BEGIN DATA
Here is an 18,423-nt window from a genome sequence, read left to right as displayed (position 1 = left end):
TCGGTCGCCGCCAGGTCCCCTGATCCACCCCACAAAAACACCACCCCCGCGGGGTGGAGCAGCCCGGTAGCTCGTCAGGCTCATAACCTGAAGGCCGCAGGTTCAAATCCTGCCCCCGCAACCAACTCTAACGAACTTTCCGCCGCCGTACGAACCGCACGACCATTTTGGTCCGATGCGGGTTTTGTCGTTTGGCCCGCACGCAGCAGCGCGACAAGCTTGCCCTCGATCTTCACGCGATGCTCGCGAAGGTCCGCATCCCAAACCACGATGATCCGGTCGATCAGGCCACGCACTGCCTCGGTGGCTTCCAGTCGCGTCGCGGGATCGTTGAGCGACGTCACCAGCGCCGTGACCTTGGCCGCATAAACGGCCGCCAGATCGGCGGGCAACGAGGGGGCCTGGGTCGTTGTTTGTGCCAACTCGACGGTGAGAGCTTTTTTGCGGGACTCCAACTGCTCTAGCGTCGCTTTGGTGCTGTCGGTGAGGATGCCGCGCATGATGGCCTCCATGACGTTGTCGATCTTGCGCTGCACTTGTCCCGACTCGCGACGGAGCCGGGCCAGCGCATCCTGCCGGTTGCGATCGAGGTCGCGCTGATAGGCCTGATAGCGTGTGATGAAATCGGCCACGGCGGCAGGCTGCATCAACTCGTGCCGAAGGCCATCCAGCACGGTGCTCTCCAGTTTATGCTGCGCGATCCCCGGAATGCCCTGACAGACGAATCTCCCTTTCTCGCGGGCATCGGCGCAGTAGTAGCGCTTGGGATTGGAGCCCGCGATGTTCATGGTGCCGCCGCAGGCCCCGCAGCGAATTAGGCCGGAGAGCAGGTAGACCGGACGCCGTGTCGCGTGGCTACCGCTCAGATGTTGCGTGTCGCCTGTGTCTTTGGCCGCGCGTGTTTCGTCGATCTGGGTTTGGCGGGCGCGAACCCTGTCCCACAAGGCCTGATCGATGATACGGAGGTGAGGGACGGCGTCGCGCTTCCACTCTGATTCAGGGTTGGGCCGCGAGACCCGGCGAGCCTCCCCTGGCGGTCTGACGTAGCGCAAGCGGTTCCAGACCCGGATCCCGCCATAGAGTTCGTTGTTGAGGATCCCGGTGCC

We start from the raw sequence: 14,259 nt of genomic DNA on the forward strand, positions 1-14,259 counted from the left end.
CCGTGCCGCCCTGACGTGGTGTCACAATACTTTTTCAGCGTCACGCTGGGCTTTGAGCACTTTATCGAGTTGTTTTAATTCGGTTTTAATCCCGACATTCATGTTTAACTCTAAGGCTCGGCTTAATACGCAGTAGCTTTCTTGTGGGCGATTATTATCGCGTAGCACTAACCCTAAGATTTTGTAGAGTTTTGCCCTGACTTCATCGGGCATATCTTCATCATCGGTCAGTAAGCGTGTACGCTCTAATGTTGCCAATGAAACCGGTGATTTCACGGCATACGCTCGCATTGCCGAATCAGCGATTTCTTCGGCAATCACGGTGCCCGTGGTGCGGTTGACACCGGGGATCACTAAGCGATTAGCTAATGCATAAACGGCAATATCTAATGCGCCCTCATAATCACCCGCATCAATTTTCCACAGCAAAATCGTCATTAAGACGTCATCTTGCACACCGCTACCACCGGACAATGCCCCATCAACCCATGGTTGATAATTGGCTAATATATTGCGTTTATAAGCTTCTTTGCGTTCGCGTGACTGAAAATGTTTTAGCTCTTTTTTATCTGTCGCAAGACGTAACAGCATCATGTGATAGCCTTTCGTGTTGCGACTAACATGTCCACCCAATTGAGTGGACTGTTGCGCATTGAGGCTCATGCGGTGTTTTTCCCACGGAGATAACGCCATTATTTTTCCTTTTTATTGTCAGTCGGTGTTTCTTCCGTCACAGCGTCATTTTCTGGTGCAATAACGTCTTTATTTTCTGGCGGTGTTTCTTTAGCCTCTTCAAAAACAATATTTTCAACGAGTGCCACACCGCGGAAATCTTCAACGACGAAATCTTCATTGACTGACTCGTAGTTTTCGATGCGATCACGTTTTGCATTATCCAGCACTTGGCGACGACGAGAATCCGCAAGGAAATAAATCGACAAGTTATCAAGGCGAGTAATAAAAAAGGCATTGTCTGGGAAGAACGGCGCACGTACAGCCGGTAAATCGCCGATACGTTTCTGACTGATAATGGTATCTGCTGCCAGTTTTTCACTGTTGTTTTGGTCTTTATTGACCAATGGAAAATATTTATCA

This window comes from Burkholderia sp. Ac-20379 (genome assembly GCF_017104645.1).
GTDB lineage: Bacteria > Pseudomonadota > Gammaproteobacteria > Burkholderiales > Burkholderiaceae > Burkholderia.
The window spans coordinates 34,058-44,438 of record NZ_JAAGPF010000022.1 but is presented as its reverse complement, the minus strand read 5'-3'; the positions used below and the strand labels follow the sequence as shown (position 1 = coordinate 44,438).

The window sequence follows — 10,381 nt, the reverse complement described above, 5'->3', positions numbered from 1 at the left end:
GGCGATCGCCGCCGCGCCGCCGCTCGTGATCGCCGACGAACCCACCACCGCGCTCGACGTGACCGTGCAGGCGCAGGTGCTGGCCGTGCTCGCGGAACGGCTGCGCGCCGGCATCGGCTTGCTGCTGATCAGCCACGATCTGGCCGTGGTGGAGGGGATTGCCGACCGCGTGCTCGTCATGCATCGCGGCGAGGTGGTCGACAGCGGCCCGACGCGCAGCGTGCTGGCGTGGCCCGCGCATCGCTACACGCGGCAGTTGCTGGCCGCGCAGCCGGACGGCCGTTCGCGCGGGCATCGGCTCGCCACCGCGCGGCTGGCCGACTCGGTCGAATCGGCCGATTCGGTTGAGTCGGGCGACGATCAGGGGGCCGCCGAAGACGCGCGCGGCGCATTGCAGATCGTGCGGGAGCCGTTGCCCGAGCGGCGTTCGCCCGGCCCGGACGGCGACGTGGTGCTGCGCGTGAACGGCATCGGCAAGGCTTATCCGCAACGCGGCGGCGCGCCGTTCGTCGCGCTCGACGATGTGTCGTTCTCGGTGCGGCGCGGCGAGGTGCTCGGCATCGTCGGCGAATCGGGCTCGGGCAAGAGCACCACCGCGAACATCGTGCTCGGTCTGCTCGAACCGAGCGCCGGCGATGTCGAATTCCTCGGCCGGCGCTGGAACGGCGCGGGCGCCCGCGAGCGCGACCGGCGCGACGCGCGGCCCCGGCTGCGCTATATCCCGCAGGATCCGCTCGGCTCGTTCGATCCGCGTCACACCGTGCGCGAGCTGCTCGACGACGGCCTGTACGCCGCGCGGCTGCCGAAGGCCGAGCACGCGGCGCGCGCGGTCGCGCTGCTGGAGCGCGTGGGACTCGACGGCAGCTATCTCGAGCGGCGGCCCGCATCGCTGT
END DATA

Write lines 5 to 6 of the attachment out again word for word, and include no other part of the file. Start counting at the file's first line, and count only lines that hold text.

This window comes from Burkholderia sp. Ac-20379 (genome assembly GCF_017104645.1).
GTDB lineage: Bacteria > Pseudomonadota > Gammaproteobacteria > Burkholderiales > Burkholderiaceae > Burkholderia.